Hello Paul, ULF,
Thank you for working out the signal so clearly. The accurate frequency
matching is an ID in itselfe. Most impressing. It was an exciting and
unique experiment taking months from the beginning to the 8.7 wavelength
distance detection. It was the big goal! Pure 70 hours of coil winding
for that 6.1 H coil.
A first 'amateur' ULF detection between DL and UK ! Somehow historic,
but just shared in a small group. But someone will write about it in a
blog, so the story will find its way to the www...
I'm putting your nice spectrum plot into my ULF folder, seen as a reward
for the 'efforts'.
Hm, what next? :-)
After repairing the coil i would like to try to transfer a message.
Let's see how the QRN behaves down there during the summer time. Will
the band be unsuable or is it just slightly affected?
Based on 14 dB in 25 uHz we could try:
Maybe this decodes in just a week :-)
PS: I'm going to risk 200 mA in the next attempt.
Am 26.03.2017 22:41, schrieb Paul Nicholson:
Stefan wrote (10th March):
> Since 16:56 UTC i'm running 180 mA antenna current
> on (2970 + 7/(24*3600)) Hz, i.e. on 2970.000081 Hz
After coherently stacking 13:00 to 00:00 for 9 days in a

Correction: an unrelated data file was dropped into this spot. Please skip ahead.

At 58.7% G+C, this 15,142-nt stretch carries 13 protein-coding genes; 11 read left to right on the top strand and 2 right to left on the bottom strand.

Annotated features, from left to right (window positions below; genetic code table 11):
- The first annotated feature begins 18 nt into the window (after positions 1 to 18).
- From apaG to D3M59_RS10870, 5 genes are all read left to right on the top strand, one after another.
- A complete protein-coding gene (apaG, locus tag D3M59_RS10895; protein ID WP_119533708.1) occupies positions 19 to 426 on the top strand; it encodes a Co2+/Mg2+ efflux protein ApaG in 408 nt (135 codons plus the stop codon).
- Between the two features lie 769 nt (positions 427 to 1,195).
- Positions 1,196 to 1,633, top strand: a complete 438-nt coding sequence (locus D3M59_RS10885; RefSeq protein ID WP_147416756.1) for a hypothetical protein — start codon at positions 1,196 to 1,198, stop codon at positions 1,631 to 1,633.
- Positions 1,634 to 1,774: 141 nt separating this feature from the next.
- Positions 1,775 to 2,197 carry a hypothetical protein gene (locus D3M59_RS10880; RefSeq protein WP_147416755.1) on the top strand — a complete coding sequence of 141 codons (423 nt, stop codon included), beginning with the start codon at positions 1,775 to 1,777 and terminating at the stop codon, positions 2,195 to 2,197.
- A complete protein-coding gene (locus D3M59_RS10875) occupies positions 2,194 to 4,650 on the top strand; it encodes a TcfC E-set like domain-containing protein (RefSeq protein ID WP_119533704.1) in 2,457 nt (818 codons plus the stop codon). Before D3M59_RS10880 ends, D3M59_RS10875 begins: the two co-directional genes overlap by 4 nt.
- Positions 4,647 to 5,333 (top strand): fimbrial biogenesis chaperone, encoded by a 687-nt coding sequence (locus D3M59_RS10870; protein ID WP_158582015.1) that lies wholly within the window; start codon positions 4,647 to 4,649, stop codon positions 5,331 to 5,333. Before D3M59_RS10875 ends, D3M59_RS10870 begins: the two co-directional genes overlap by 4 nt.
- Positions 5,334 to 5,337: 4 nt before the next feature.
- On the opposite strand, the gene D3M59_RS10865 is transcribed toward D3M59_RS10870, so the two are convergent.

bandwidth of 25.25 uHz I get a clear signal at significance
of around 5 sigma:
The peak has S/N 14.0 dB in 25.25uHz, which is -66 dB in
2.5kHz bandwidth. Signal azimuth is east with the expected
phase angle between E and H antennas.
The days used were 11th to 16th plus 18th to 20th. Attempting
to include the 17th, or 21st to 23rd reduced the S/N.
Leaving out any of the nine stacks days also reduces the S/N.
The amplitude of each daily contribution is normalised by
the average power in a 20Hz bandwidth around the signal
No other bandwidth or daily time range produces a stronger
peak. 14:00 to 19:00 in 55.5 uHz gives about 12dB S/N.
So far, no attempt has been made to compensate for night time
Distance is 881.2 km, approximately 8.7 wavelengths.